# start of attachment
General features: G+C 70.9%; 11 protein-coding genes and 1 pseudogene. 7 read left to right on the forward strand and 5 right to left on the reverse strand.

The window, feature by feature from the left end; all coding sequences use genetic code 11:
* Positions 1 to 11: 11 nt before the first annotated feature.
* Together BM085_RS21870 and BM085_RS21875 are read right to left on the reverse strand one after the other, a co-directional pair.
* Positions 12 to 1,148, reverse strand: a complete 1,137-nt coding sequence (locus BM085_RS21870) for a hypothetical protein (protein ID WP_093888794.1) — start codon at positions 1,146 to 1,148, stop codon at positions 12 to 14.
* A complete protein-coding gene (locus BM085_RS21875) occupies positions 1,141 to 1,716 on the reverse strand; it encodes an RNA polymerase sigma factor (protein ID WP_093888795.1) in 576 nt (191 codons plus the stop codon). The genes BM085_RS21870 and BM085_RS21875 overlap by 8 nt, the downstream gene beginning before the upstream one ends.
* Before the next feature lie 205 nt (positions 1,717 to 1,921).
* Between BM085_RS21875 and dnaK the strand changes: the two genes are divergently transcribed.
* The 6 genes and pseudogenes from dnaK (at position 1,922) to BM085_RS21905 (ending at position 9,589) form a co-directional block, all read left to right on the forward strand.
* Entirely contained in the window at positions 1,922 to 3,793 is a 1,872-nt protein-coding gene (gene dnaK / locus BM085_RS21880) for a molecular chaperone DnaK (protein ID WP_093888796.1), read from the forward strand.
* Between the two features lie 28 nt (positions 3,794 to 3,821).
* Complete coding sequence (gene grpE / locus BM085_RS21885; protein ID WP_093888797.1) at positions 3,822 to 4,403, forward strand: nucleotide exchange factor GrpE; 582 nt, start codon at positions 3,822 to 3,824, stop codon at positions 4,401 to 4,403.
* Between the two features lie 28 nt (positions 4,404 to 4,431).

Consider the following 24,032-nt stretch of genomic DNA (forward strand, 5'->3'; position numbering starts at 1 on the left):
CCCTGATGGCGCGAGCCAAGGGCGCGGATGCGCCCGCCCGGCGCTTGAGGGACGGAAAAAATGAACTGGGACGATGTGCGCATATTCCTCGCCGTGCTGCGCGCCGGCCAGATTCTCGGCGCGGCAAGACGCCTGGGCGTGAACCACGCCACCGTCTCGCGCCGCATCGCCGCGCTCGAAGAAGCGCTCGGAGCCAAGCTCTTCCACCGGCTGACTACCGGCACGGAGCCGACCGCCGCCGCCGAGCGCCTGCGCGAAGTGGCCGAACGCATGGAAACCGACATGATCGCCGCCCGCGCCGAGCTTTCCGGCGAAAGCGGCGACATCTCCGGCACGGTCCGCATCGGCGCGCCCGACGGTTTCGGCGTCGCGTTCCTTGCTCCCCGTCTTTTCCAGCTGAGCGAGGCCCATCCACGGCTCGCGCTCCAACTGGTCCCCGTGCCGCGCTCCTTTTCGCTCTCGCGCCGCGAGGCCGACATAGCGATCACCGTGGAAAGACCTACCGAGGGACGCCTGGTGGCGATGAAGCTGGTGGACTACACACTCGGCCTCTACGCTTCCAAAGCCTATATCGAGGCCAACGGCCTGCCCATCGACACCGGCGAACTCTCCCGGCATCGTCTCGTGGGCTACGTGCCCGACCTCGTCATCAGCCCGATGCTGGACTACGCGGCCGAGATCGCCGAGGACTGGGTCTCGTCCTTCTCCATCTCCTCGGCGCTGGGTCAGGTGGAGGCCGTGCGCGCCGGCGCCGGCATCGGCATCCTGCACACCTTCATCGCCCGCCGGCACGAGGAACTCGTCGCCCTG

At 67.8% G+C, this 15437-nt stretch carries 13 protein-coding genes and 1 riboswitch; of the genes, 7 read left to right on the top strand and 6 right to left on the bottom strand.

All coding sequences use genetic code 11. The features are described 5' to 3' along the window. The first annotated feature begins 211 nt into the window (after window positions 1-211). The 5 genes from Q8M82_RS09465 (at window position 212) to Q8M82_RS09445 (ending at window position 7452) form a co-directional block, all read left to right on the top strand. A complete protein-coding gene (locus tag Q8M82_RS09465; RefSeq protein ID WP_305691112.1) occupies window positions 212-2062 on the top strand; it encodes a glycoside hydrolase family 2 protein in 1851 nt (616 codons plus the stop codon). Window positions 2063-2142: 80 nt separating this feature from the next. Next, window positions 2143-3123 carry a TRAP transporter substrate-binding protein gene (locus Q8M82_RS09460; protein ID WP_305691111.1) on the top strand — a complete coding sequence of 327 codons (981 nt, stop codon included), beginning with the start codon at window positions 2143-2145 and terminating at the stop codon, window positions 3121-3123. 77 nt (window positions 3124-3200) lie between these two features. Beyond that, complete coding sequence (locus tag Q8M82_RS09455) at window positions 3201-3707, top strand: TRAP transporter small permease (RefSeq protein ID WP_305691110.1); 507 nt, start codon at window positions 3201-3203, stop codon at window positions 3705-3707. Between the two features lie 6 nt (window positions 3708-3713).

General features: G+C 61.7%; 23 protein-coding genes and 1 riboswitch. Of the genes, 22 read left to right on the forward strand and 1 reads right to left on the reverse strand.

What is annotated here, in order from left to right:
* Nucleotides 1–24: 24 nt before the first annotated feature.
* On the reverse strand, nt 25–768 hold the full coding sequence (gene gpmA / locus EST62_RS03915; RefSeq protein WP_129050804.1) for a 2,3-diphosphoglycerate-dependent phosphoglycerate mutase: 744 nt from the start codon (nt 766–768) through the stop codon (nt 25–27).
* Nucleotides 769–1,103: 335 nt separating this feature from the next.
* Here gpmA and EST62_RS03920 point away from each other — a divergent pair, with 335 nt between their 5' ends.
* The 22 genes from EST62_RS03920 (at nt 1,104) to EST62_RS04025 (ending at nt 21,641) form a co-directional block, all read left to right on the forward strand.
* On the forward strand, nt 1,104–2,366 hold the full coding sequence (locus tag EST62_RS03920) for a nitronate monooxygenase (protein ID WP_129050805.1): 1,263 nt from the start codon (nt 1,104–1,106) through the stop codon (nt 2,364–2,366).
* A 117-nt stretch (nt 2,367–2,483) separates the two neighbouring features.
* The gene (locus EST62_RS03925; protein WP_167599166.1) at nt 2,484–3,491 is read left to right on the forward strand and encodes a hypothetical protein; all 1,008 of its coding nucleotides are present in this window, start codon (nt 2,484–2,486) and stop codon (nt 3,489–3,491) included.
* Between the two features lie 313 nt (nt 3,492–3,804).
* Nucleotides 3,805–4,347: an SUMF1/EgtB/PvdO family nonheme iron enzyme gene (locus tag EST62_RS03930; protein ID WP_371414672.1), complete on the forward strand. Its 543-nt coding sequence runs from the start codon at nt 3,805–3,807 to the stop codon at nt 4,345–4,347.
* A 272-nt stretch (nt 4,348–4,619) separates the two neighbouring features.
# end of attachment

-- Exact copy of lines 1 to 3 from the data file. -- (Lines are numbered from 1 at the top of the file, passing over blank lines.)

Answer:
General features: G+C 70.9%; 11 protein-coding genes and 1 pseudogene. 7 read left to right on the forward strand and 5 right to left on the reverse strand.

The window, feature by feature from the left end; all coding sequences use genetic code 11:
* Positions 1 to 11: 11 nt before the first annotated feature.